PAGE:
I was one of the "exceptions", with a BA degree from a non-accredited Bible College and then seeking a BS degree from the University of Wisconsin. They accepted 100 credits "tentatively", dependent on my completion of the 28 credits lacking in their program.

    Found out I was a "test case" as to whether they would allow others from our new college (Maranatha BBC) to transfer credits to UW. I passed!! And Maranatha later used this as it sought and gained full accreditation that my chidren (all accredited MBBC alum) enjoy.
  6. MikeinGhana

    MikeinGhana New Member

    Oct 14, 2005
    Likes Received:
    Is LBU a good school in general? What can I learn about this school from this forum?
  7. UZThD

    UZThD New Member

    Dec 24, 2004
    Likes Received:

    It is hard to answer "in general."

    LBU is not "good" enough to become accredited by a recognized accreditor.

    My impression is that graduate programs at LBU in Bible/Theology are not very rigorous. I looked at the LBU web catalogue the day before yesterday. I was amazed when looking at the faculty list to NOT see the schools named from which the professors earned their advanced degrees! That , IMO, is a red flag.

    IMO good distance education is much based on the quality and the quantity of interaction between the student and the DE prof. But the prof can only lead the student through a level of rigor that that he/she him/herself has experienced. So, other things being equal, if a prof has chosen the easier , unaccredited, route to become academically qualified to teach, then he/she is not ready to teach at the level of rigor that a prof with an accredited doc is ready to teach.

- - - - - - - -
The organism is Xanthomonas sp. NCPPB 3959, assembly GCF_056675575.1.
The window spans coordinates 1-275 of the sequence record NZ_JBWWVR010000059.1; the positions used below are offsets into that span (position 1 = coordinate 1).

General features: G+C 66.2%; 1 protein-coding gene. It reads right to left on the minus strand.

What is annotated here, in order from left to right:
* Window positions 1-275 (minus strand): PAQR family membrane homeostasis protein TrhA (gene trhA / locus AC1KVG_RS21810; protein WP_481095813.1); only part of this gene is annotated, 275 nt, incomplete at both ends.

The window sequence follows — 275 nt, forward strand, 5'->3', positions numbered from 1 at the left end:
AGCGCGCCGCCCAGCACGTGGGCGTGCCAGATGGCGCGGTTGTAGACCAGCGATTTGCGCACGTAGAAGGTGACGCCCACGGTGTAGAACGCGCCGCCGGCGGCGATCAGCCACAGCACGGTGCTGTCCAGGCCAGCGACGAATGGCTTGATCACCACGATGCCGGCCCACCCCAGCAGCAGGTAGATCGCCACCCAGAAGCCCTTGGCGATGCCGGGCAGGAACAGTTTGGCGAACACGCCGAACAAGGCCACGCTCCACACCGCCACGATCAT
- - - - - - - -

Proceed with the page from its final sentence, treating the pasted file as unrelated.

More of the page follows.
That is one reason why LBU cannot become accredited as the recommendation of an accreditor as TRACS is that the prof of grad courses has an ACCREDITED PhD/ThD in the area of instruction.

    Personally, think courses in praxis might be taught by experienced people. 30 years of successful pastoring IMO helps to qualify one to teach pastoring, BUT it does not qualify one to teach grad level Theology, Bible, languages, or church history--IMO!

    IMO LBU is a better choice than many other unaccredited schools as Covington, Andersonville, Bethany of Dothan, or Golden State.

    Have you considered that (1) there are inexpensive (comparatively) schools in South Africa ,as The South African Theological Seminary, which offer the equivalent of regionally accredited theological programs completely by distance education at a cost very competitive with unaccredited USA schools as LBU, or, (2) that some USA TRACS accredited schools offer programs for as little as $150 per q. hour?

    God's blessing on your search.

    #7 UZThD, Dec 13, 2006
    Last edited by a moderator: Dec 13, 2006